Help your doctor understand where you’re coming from

A reminder of the risks of desensitization through humour, and that as patients we need to understand how doctors and medical teams may react to us. Groopman’s How Doctors Think has some good examples of patients who defused this risk through preventive remarks (‘I know I may sound a bit crazy….’). Quote:

Humor is an important coping mechanism. We all eventually need to find ways to laugh about even the darkest tragedies.

The dark side of dark humor is that it desensitizes us. In hospitals and medical clinics, such desensitization can cause us physicians to lose empathy for our patients. It can cause us to underestimate their suffering. Perhaps even more importantly, when we physicians lose the ability to appreciate our patients’ perspectives, we also become less able to help them make difficult medical choices.

Think about that the next time you ask your doctor for medical advice or come to her for emotional support. Your physician has emotions too, sometimes very strong ones. But just as often, she has found ways to reduce the strength of her feelings, so she can get through her work day with sanity intact.

That means that your job as a patient is to help your doctor understand where you’re coming from. If you hope to get good guidance from your physician, you need to help her see the world through your eyes. She won’t be able to do that if you remain silent, on the other end of that stethoscope.

Help your doctor understand where you’re coming from.


3 thoughts on “Help your doctor understand where you’re coming from

  1. I was discussing this article with @WellspringCAN just the other day. We both agree that a doctor/patient relationship that goes beyond the chart an diagnosis is for the best – but as a patient, it can be very intimidating to start that connection in a fast-paced clinic where time is extremely tight. I’d love to know if people had suggestions for making that connection in that situation. ~Catherine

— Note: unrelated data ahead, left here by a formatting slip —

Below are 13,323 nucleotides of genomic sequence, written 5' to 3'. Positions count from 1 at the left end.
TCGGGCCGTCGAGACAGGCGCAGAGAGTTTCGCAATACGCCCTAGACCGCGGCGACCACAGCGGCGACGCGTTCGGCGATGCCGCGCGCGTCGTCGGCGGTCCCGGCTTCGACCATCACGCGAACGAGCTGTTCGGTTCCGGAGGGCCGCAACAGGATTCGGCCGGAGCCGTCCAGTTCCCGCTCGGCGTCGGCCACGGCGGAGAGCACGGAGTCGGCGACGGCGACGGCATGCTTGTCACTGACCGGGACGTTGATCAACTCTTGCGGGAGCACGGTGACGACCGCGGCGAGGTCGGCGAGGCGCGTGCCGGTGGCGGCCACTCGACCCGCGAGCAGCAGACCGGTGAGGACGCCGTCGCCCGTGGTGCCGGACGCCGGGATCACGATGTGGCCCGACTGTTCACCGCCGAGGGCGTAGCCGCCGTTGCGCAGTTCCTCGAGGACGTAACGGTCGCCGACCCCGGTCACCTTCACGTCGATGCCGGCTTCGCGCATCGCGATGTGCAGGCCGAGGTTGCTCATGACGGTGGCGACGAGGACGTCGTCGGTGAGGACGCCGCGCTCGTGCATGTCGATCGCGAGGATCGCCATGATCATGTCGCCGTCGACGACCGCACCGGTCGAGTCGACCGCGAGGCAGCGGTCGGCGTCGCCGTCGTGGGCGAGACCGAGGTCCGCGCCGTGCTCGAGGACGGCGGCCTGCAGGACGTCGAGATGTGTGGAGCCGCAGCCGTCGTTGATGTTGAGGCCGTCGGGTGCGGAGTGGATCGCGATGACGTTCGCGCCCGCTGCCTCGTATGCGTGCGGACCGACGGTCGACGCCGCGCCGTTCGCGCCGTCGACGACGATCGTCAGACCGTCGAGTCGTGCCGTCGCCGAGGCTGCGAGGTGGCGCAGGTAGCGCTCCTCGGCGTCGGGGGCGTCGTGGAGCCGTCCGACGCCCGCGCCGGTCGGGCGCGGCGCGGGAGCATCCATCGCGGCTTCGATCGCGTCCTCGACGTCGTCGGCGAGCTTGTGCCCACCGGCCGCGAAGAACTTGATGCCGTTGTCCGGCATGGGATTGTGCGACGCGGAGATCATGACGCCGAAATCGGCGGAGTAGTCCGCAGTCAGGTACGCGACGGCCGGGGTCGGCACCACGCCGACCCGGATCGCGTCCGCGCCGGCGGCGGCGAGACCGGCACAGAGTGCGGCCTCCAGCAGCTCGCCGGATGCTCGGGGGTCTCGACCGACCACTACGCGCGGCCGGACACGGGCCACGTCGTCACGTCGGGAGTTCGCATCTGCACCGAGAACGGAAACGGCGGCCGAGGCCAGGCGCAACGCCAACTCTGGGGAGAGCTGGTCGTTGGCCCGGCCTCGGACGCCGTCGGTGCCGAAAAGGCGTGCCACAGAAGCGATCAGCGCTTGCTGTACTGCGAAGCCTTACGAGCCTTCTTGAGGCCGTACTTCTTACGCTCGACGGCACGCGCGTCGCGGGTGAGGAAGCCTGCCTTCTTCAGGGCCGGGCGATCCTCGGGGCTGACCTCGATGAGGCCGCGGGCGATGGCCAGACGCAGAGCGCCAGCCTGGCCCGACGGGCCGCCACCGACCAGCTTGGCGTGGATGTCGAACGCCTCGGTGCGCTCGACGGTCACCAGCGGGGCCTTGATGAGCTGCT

• It is intimidating for the patient on two levels: first, the normal deference to doctors and, secondly, that the patient is still coming to terms with his or her diagnosis and new life situation. Doctors and medical teams have to provide some space and time for this. My own experience was that my clinic did a layering or phasing in of information which was particularly helpful post-relapse, but may have been too quick, and I not quick enough, for my initial treatment. My hope is that by posting these kinds of articles new patients may be better equipped than I was.

  2. Absolutely, Andrew – I think we all hope that the newly diagnosed are going to find these resources, and realize roads are being paved to help ease their journey. Thanks for writing back; the gradual introduction sounds like a good idea. I think it’d be great if they send someone round to your home after a diagnosis to discuss the implication in a more familiar environment – though again, that takes a lot of time. ~Catherine

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